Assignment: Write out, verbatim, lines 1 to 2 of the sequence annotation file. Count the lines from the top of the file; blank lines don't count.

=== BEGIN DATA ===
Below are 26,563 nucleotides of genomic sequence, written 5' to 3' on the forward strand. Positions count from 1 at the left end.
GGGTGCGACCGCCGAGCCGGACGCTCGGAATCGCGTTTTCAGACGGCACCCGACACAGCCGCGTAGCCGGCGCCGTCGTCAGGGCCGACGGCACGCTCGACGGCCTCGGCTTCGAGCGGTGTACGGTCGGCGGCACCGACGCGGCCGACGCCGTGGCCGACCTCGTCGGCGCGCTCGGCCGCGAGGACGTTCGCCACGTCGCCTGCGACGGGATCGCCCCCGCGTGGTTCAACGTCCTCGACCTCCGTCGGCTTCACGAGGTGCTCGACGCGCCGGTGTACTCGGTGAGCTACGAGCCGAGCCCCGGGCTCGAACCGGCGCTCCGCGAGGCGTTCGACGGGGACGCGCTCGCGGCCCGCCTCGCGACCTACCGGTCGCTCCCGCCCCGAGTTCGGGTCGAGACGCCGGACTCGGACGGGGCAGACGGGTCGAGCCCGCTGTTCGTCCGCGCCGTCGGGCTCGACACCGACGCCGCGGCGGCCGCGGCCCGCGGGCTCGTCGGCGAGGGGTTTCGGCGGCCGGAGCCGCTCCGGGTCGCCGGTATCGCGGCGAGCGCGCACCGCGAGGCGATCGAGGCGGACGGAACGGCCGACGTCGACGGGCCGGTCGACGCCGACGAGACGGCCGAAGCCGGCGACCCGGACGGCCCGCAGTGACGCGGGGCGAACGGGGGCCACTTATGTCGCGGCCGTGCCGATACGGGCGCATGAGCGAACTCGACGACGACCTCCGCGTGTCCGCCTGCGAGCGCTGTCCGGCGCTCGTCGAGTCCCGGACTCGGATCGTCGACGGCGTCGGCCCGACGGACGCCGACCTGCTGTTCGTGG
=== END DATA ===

Below are 26,563 nucleotides of genomic sequence, written 5' to 3' on the forward strand. Positions count from 1 at the left end.
GGGTGCGACCGCCGAGCCGGACGCTCGGAATCGCGTTTTCAGACGGCACCCGACACAGCCGCGTAGCCGGCGCCGTCGTCAGGGCCGACGGCACGCTCGACGGCCTCGGCTTCGAGCGGTGTACGGTCGGCGGCACCGACGCGGCCGACGCCGTGGCCGACCTCGTCGGCGCGCTCGGCCGCGAGGACGTTCGCCACGTCGCCTGCGACGGGATCGCCCCCGCGTGGTTCAACGTCCTCGACCTCCGTCGGCTTCACGAGGTGCTCGACGCGCCGGTGTACTCGGTGAGCTACGAGCCGAGCCCCGGGCTCGAACCGGCGCTCCGCGAGGCGTTCGACGGGGACGCGCTCGCGGCCCGCCTCGCGACCTACCGGTCGCTCCCGCCCCGAGTTCGGGTCGAGACGCCGGACTCGGACGGGGCAGACGGGTCGAGCCCGCTGTTCGTCCGCGCCGTCGGGCTCGACACCGACGCCGCGGCGGCCGCGGCCCGCGGGCTCGTCGGCGAGGGGTTTCGGCGGCCGGAGCCGCTCCGGGTCGCCGGTATCGCGGCGAGCGCGCACCGCGAGGCGATCGAGGCGGACGGAACGGCCGACGTCGACGGGCCGGTCGACGCCGACGAGACGGCCGAAGCCGGCGACCCGGACGGCCCGCAGTGACGCGGGGCGAACGGGGGCCACTTATGTCGCGGCCGTGCCGATACGGGCGCATGAGCGAACTCGACGACGACCTCCGCGTGTCCGCCTGCGAGCGCTGTCCGGCGCTCGTCGAGTCCCGGACTCGGATCGTCGACGGCGTCGGCCCGACGGACGCCGACCTGCTGTTCGTGG